Jean Caux’s Pack Train loading for Babine Lake. (Lakes District Museum photo/Lakes District News)

Jean Caux’s Pack Train loading for Babine Lake. (Lakes District Museum photo/Lakes District News)

A tale of Lakes District’s packer Cataline

© Michael Riis-Christianson and the Lakes District Museum Society

Before construction of the Grand Trunk Pacific Railroad – and even, to a lesser extent, afterward – goods destined for the Lakes District and surrounding areas were transported by pack trains of horses or mules.

Perhaps the most famous packer to operate here was Jean Caux, or “Cataline” as he was commonly known.

Although accounts differ, it is generally accepted that Cataline was born sometime between 1830 and 1832 in either Mexico, Spain, or France. The exact date of his arrival in British Columbia is unknown, but historical records suggest that he operated pack trains in B.C. as early as 1858, when his crews supplied miners participating in the Fraser Canyon gold rush.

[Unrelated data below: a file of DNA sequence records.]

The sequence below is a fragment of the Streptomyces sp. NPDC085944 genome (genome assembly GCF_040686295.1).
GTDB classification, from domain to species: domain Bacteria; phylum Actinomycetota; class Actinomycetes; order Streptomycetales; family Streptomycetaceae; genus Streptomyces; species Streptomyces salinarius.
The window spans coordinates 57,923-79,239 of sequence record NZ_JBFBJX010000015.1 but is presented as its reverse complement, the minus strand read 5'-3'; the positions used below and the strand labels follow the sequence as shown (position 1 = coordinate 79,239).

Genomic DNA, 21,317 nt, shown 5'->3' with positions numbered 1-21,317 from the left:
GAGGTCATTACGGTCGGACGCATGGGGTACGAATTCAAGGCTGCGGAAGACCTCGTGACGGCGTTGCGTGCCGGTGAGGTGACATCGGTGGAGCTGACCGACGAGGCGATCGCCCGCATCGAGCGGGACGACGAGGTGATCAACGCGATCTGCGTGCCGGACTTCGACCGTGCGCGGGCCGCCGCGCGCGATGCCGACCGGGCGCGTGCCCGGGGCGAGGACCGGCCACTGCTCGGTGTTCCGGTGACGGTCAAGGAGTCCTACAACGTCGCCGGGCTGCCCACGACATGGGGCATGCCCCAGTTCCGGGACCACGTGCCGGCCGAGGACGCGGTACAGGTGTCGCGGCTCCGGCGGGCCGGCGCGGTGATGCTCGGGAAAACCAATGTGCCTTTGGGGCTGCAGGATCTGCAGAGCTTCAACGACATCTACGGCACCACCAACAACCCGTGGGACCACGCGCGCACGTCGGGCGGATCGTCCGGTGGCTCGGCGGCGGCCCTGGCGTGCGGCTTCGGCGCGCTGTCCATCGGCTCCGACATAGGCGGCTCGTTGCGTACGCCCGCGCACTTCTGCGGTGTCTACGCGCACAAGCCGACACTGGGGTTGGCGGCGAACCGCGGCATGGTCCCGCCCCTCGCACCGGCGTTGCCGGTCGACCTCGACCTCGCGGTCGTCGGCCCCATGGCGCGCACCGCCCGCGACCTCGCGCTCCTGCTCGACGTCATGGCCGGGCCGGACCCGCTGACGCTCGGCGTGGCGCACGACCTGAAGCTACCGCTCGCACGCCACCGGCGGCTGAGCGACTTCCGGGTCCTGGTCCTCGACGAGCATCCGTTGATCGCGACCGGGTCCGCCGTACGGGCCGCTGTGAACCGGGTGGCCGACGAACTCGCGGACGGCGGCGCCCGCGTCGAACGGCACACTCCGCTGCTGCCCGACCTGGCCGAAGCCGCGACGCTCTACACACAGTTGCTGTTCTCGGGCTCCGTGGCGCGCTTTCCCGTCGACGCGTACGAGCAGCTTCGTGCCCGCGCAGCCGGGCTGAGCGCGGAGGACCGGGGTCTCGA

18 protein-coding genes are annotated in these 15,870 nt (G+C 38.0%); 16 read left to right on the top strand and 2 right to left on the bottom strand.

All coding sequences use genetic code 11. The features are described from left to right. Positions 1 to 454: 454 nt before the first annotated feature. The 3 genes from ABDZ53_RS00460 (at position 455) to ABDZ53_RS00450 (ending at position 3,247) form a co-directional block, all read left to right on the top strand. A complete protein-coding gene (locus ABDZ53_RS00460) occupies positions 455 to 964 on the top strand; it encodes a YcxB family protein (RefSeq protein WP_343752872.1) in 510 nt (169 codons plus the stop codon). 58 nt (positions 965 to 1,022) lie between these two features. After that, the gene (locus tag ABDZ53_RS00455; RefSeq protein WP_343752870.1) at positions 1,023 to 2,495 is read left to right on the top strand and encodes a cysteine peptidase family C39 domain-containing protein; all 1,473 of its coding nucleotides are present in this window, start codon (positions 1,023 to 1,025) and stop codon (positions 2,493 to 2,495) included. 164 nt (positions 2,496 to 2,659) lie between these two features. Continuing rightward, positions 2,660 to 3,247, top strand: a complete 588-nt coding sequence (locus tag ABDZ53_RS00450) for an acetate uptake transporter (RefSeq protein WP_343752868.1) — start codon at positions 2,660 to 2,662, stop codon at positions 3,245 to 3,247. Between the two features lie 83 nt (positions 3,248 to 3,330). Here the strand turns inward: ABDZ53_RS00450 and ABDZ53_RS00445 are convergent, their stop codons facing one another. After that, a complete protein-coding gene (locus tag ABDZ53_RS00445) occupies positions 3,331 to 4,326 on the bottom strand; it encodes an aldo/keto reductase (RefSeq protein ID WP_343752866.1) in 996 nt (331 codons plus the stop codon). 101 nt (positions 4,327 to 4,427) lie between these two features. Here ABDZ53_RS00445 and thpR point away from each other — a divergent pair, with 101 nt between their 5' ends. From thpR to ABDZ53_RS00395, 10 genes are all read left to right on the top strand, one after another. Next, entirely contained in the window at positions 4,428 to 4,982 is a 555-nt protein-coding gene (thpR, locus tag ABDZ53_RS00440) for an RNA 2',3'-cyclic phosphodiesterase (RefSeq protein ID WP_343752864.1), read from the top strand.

Cataline first passed through this area in 1897, when his pack trains (which generally consisted of 50 or 60 mules, each capable of carrying between 250 and 300 pounds) transported goods to gold-seekers in the Klondike. When construction of the Grand Trunk Pacific Railway was announced early in the 20th century, he moved his operations from the lower Cariboo to Quesnel, a community from which he could better serve railway construction crews.

Cataline sometimes wintered his animals in the Babine Lake area, and frequently stopped at the telegraph cabin located in what later became Burns Lake. Trygarn Pelham Lyster (Barney) Mulvany, the founder of Burns Lake, packed for Cataline in 1898, and was reportedly fond of him. One of the photos of Cataline in our collection bears the inscription “Lest we forget – from Bill to Barney, 1951.”

A character not soon forgotten, Cataline had some interesting habits. Reports suggest that he liked to use alcohol as a hair tonic. According to those who knew him, he would often pour a little whisky or cognac into his hand and then rub it vigorously on his head.

“A liddle insida, a liddle outsida,” he’d say to onlookers. “Bon! She maka da hair grow!”

In 1912, after more than a half-century of packing, Cataline retired and moved to Hazelton. He died there and is buried in the cemetery overlooking old Hazelton.

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